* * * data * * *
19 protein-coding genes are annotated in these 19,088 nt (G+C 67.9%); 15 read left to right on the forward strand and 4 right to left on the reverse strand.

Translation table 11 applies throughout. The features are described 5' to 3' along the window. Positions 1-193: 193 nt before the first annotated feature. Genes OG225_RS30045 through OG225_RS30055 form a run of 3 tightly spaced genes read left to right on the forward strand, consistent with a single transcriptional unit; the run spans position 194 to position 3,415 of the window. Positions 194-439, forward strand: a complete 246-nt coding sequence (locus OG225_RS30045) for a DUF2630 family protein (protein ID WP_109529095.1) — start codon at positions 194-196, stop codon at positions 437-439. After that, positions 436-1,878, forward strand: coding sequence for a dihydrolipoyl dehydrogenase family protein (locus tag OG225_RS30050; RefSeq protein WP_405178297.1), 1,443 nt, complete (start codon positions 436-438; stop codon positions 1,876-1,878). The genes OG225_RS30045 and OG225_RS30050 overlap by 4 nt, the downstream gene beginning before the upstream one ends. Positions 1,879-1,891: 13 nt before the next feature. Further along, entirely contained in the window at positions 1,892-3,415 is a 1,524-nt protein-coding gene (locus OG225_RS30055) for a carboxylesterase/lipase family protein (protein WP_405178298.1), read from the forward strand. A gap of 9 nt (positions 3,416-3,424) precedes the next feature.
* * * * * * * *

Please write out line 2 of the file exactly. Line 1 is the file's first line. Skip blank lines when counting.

Translation table 11 applies throughout. The features are described 5' to 3' along the window. Positions 1-193: 193 nt before the first annotated feature. Genes OG225_RS30045 through OG225_RS30055 form a run of 3 tightly spaced genes read left to right on the forward strand, consistent with a single transcriptional unit; the run spans position 194 to position 3,415 of the window. Positions 194-439, forward strand: a complete 246-nt coding sequence (locus OG225_RS30045) for a DUF2630 family protein (protein ID WP_109529095.1) — start codon at positions 194-196, stop codon at positions 437-439. After that, positions 436-1,878, forward strand: coding sequence for a dihydrolipoyl dehydrogenase family protein (locus tag OG225_RS30050; RefSeq protein WP_405178297.1), 1,443 nt, complete (start codon positions 436-438; stop codon positions 1,876-1,878). The genes OG225_RS30045 and OG225_RS30050 overlap by 4 nt, the downstream gene beginning before the upstream one ends. Positions 1,879-1,891: 13 nt before the next feature. Further along, entirely contained in the window at positions 1,892-3,415 is a 1,524-nt protein-coding gene (locus OG225_RS30055) for a carboxylesterase/lipase family protein (protein WP_405178298.1), read from the forward strand. A gap of 9 nt (positions 3,416-3,424) precedes the next feature.